That didn't take long. After all the "Will they or won't they?" speculation surrounding Simon Property Group's bid for General Growth Properties that's been circulating around the last couple of days, the REIT has made its intentions clear.
Simon now wants to supplant Brookfield's place in GGP's recapitalization. It claims its offer is superior to Brookfield's for several reasons including that it would not seek any warrants. It would also agree to limits on its governance rights. It says it would welcome working with Fairholme and Pershing Square if those investors too would forego any claims on warrants.
The other nugget here is that Paulson & Co. has officially entered the fray as it is willing to provide a $1 billion co-as part of Simon's offer.
However, at the end of the letter, Simon does add that, "If you are interested, we remain prepared to discuss with you instead an acquisition of GGP in a fully-financed transaction."
Update: The Wall Street Journal does a good job explaining the implications of dropping the warrants.
Thus, the Simon offer is a gamble that the Brookfield group will walk away from theabsent the warrants.
The warrants are critical because they represent a significant cost for any acquirer of General Growth later in the process. The warrants are guaranteed to the Brookfield group if U.S. Bankruptcy Judge Allan Gropper grants the Brookfield bid "stalking horse" status, making it the bid that others must top. He is slated to make that determination at an April 29 hearing.
Thereafter, any company that subsequently buys General Growth and unseats the Brookfield group must pay an estimated hundreds of millions of dollars to retire the warrants.
Simon's representatives have said Simon is unlikely to continue to participate in the bidding process if the Brookfield group, rather than Simon, wins the stalking-horse designation.
Here's the text of Simon's release.
Simon Property Group Offers to Invest $2.5 Billion in General Growth Reorganization Plan at Same Per Share Price as Existing Brookfield-Sponsored Proposal
--Superior Proposal Would Eliminate Equity Dilution from Warrants --Paulson & Co. Agrees to $1 Billion Co-Investment
INDIANAPOLIS, April 14, 2010 /PRNewswire via COMTEX/ --Simon Property Group, Inc. (NYSE: SPG) ("SPG") today sent a letter to General Growth Properties, Inc. (NYSE: GGP) ("GGP") offering to invest $2.5 billion in a General Growth reorganization at the same per share price as the plan of reorganization sponsored by Brookfield Asset Management. SPG's proposal is substantially more favorable to GGP and its equityholders than the currently proposed plan of reorganization because it would eliminate the highly dilutive warrants that GGP proposes to issue to Brookfield, Pershing Square and Fairholme Capital. SPG's proposal also includes a $1 billion co-investment commitment by Paulson & Co.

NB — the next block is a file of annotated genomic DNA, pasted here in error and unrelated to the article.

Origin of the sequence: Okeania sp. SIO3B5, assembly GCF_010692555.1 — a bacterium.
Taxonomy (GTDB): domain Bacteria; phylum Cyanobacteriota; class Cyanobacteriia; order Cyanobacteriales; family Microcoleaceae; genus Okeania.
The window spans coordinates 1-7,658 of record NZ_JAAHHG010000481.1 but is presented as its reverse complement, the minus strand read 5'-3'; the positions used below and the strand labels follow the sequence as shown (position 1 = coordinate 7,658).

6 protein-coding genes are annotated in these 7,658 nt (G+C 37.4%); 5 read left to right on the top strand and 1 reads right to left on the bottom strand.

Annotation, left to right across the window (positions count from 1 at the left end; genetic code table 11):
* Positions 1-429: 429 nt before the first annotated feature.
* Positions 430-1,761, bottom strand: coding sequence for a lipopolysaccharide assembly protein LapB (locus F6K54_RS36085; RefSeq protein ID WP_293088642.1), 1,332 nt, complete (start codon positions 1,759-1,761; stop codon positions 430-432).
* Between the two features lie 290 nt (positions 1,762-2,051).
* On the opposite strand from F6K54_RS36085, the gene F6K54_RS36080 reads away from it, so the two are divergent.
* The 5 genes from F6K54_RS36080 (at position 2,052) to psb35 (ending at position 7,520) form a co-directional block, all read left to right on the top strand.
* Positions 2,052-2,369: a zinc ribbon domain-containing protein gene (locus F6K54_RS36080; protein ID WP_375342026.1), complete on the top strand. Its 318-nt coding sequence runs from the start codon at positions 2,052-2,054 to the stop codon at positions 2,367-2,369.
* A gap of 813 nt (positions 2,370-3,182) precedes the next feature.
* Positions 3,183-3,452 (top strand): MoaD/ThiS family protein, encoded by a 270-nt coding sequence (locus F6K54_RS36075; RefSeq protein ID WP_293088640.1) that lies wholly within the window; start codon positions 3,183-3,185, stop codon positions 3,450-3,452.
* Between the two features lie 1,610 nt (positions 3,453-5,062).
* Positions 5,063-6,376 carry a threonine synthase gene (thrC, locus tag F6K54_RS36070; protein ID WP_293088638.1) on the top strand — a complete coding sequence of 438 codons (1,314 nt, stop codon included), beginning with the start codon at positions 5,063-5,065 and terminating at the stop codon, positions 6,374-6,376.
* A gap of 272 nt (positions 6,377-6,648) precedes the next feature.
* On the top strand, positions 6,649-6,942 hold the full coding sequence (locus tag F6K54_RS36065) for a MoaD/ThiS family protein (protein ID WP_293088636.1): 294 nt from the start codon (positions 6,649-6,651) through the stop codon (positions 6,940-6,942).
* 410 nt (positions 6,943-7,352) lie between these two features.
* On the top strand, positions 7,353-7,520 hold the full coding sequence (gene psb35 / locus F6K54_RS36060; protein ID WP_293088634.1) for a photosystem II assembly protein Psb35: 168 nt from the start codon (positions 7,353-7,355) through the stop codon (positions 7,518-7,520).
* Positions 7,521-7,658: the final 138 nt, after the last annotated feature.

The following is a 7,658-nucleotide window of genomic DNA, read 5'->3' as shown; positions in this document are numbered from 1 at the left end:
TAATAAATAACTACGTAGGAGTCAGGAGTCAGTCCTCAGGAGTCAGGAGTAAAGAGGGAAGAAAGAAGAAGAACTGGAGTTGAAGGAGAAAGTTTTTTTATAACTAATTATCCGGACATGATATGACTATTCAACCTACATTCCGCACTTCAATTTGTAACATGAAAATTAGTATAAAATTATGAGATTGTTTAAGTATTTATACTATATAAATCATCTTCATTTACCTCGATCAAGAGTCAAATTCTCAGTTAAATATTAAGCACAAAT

Following is the text of the letter sent today by Simon Property Group to General Growth:
April 14, 2010
Mr. Adam Metz
Chief Executive Officer
General Growth Properties, Inc.
110 North Wacker Drive
, Illinois 60606
This will formally confirm that Simon Property Group is prepared to participate in the recapitalization of General Growth Properties in the same format as the proposed plan of reorganization sponsored by Brookfield Asset Management, but on a basis very substantially more favorable to GGP and its equityholders, as outlined below.
Consideration. Simon would acquire 250,000,000 shares of common stock in GGP for $2.5 billion in the aggregate, or $10.00 per share, the same amount as Brookfield would acquire, at the same price, pursuant to its Cornerstone Investment Agreement. Simon would also backstop the GGO rights offering as contemplated in the Brookfield sponsored recapitalization, and would otherwise enter into agreements on the same basis as Brookfield with respect to the recapitalization of GGP and the spin-off of GGO, subject to the adjustments for the benefit of GGP outlined herein.